• Frameworks: We have also developed tools and frameworks to support our reflective practice. For example, for each project we undertake, we apply our ethics framework to ensure our work reaches the highest ethical standard. We also have a checklist which we use when new opportunities arise, to help us assess whether or not we should pursue the work. We consider factors such as alignment with our vision and mission, organisational fit, and readiness of our potential partners.

  • Other fun things: We also make time and space to learn and grow together in fun ways. We have “watch parties'' where we meet as a team, together with our collaborators, to watch a film or documentary. We also have regular lunches (also with our collaborators). And finally, being part of a global organisation means making time and space to connect with our teams in other parts of the world. We’ve just established a regular rhythm with CPI Europe, where we’ll be coming together once a month using open space technology to shape what we’ll be talking about together.

Combined, these rhythms, frameworks, and gatherings create different opportunities to learn, reflect, and grow together as a team. This trust in each other to be candid but kind, and the knowledge that as a team we are committed to tricky conversations, has informed our approach to helping our partners create spaces that feel right for them.

Looking forward to 2023

We’ve learned a lot this year. Not all of it has been easy. We’ve made mistakes and we’ve had to pivot (a lot!). We’ve had periods where we’ve been stretched to points that haven’t always felt comfortable.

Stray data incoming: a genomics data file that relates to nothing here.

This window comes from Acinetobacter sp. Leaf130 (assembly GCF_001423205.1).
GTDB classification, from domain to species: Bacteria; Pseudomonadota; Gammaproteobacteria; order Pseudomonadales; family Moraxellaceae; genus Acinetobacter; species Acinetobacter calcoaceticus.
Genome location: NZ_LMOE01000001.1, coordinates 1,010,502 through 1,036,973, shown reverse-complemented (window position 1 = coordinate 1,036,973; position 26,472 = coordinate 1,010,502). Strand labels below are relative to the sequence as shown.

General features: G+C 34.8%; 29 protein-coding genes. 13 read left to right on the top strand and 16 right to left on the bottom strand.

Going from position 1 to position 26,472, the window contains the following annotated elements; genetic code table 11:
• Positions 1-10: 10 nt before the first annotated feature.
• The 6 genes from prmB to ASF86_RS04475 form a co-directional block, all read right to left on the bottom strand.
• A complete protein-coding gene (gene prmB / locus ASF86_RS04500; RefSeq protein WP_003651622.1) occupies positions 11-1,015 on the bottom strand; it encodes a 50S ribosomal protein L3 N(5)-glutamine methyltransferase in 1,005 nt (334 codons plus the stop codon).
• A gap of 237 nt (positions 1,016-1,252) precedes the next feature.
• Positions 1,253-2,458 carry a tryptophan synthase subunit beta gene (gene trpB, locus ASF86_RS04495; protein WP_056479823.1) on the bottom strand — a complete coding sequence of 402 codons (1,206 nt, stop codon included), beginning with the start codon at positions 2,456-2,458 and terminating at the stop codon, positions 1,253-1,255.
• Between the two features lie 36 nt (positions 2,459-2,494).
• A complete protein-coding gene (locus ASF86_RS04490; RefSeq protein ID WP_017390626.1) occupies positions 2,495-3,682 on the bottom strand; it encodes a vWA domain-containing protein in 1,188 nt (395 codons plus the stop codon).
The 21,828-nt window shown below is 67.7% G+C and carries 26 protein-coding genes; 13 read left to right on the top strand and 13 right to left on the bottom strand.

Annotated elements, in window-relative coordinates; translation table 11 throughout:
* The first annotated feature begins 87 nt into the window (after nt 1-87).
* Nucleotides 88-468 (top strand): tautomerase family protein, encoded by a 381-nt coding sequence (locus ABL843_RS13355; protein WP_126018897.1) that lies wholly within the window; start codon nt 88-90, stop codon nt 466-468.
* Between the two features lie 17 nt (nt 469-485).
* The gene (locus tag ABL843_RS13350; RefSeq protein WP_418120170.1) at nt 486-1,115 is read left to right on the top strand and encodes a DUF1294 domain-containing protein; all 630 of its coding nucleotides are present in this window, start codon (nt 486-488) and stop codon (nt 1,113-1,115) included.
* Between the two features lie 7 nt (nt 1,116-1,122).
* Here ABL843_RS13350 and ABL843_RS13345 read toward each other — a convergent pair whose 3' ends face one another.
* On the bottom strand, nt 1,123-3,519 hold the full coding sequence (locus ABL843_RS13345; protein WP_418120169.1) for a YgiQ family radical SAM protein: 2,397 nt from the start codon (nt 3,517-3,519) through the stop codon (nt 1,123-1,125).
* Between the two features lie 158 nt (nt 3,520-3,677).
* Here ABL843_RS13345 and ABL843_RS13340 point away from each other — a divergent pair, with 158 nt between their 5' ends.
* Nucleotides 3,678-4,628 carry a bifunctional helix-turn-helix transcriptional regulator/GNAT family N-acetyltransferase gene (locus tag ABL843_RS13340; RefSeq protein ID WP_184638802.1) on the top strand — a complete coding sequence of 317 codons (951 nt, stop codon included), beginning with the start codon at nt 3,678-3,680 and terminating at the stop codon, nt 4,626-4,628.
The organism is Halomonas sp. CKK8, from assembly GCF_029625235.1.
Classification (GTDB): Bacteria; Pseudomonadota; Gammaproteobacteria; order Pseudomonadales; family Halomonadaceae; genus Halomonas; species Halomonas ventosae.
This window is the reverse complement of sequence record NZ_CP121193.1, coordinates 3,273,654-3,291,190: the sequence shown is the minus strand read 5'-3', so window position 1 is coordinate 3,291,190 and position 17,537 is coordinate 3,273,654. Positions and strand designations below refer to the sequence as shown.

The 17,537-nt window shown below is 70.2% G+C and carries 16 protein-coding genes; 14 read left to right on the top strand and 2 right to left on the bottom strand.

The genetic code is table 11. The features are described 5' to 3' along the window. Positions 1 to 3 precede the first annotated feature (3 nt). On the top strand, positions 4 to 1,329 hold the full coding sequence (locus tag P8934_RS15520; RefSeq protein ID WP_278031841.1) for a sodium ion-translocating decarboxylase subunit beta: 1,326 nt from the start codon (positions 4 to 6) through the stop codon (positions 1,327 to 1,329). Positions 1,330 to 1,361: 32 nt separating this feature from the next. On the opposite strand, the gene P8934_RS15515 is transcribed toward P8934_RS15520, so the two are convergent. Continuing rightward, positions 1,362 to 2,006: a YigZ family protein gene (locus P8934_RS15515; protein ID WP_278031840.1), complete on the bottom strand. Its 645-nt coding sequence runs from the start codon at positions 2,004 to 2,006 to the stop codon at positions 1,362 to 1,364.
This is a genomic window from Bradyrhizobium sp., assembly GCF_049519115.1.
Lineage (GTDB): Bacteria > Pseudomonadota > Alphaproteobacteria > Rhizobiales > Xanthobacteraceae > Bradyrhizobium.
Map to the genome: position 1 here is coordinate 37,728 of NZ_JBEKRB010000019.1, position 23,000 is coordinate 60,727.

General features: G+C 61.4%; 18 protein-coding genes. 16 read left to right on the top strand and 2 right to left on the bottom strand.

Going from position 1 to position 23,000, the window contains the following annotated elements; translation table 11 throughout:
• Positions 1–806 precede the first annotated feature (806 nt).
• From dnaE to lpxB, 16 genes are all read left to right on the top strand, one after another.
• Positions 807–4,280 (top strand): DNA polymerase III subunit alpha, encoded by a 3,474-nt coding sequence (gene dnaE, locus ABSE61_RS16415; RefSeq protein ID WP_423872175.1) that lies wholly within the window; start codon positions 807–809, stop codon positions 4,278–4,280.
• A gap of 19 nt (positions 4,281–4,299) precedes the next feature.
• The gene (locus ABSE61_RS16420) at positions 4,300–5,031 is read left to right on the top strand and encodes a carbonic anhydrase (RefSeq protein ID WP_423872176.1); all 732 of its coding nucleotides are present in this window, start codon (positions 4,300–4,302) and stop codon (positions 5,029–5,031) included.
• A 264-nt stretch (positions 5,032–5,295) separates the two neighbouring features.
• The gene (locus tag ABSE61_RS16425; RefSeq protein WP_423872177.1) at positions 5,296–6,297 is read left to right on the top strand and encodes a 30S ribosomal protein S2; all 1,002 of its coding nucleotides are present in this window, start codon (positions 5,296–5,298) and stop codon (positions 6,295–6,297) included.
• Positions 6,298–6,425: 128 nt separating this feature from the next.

But we’ve also felt really proud of our work. We’ve heard from our partners that our learning partnerships have “created a safe space for sharing and growing.” We’ve also heard that we’ve helped teams and leadership groups to develop stronger bonds - “it’s been a huge win having this space to get to know each other and connect on shared challenges.” And we’ve heard that our partnerships are supporting people to embrace new ways of working, leading, and navigating challenges.

Finally, and perhaps most importantly, we’re proud that we are working in a way that feels different. Teya Dusseldorp - one of our partners in the Storytelling for Systems Change work said:

“Working with CPI was a quantumly different experience to working with other consultants. The time dedicated to discussing how we would work together as partners and the inclusive process throughout resulted in a project which flowed effortlessly, and where we all felt a sense of ownership over and connection to the final product.”

We’re looking forward to continuing to refine our practice next year - learning as a team, and with our partners, about how we can support those we work with to reimagine government so that it works for everyone.

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Let’s have a conversation

If you are interested in exploring what it might look like to engage us as a learning partner, we’d love for you to get in touch.

Contact us

Written by:

Thea Snow Director, ANZ
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Keira Lowther Senior Program Manager, ANZ
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Alli Edwards Programme Manager, ANZ
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Jessica Fuller Program Manager, ANZ